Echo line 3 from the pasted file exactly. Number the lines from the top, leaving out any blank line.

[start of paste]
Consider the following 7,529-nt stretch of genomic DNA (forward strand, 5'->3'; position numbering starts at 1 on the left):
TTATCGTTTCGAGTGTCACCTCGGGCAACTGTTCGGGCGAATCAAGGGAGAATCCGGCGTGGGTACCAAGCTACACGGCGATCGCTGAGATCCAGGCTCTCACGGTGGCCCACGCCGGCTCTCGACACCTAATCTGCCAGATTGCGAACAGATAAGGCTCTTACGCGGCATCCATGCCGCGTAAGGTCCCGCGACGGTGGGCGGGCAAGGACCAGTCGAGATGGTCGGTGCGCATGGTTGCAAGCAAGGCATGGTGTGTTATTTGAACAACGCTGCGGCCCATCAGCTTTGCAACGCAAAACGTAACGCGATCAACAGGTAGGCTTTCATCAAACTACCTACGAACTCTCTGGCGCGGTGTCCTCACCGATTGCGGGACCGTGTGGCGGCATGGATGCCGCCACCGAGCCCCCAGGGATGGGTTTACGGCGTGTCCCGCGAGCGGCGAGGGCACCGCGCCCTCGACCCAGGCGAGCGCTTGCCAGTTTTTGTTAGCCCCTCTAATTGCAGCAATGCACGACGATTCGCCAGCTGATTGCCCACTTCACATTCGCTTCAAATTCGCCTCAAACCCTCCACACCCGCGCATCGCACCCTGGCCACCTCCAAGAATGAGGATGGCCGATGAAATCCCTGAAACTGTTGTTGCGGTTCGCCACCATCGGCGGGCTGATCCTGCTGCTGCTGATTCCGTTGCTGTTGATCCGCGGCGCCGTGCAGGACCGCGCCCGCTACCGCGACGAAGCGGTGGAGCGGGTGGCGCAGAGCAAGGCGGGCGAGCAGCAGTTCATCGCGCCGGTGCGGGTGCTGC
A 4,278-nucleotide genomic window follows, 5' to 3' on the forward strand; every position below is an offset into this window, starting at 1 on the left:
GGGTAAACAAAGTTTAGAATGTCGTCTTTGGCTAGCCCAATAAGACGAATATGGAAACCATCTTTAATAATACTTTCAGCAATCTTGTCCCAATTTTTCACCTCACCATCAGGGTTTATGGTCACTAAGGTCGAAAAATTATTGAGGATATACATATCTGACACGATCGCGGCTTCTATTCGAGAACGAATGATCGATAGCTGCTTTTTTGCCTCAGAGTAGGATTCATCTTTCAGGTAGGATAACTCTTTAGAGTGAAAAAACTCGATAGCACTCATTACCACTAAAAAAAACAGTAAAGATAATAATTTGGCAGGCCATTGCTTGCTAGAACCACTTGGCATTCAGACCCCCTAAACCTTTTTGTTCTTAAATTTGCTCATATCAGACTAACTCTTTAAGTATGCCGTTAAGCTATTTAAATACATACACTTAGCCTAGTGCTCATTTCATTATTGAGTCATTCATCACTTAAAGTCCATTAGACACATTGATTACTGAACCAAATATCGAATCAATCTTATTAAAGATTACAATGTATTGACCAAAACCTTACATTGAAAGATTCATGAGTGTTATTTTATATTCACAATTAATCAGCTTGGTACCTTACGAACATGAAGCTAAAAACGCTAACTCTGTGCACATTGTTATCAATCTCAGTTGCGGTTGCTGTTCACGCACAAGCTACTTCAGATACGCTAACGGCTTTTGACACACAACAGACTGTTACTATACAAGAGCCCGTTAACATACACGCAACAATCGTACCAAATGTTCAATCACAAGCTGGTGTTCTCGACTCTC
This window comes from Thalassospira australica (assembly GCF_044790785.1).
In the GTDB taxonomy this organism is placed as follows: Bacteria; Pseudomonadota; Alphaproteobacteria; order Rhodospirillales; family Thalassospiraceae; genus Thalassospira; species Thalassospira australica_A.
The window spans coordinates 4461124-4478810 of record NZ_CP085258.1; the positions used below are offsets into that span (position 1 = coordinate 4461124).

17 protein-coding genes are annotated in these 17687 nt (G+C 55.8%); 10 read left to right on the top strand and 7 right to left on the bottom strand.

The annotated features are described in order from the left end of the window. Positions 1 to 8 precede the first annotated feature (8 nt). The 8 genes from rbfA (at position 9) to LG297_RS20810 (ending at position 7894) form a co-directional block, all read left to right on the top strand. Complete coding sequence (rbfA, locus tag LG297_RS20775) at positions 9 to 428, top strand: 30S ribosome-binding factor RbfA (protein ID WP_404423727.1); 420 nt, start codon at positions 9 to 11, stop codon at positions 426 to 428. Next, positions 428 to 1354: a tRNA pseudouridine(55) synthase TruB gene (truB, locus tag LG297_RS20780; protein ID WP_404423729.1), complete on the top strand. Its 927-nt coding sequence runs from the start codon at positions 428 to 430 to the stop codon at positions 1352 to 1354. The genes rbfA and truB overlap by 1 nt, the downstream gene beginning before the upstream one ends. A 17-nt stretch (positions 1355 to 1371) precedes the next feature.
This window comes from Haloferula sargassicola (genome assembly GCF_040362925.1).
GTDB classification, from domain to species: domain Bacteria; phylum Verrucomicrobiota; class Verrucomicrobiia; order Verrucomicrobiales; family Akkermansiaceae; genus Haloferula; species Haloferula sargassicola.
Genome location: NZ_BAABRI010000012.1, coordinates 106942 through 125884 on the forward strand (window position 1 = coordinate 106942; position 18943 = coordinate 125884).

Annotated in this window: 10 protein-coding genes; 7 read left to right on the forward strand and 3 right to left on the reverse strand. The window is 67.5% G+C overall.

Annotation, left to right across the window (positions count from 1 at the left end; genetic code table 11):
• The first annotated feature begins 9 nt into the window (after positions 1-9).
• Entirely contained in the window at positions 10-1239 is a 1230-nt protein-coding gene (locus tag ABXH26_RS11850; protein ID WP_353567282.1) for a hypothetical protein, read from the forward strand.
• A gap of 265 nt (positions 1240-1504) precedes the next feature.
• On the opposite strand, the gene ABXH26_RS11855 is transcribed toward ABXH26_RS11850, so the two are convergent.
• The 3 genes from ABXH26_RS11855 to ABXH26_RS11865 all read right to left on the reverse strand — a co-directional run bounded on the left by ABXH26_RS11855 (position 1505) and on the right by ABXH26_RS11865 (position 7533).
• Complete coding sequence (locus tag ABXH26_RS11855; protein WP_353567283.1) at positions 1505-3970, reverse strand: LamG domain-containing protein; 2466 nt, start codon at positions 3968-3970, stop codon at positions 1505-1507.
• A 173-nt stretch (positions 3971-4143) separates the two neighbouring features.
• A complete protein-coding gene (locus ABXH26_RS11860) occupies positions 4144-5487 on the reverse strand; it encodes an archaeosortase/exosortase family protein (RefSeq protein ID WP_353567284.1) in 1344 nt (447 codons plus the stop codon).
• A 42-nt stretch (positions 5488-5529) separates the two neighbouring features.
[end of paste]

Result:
A 4,278-nucleotide genomic window follows, 5' to 3' on the forward strand; every position below is an offset into this window, starting at 1 on the left: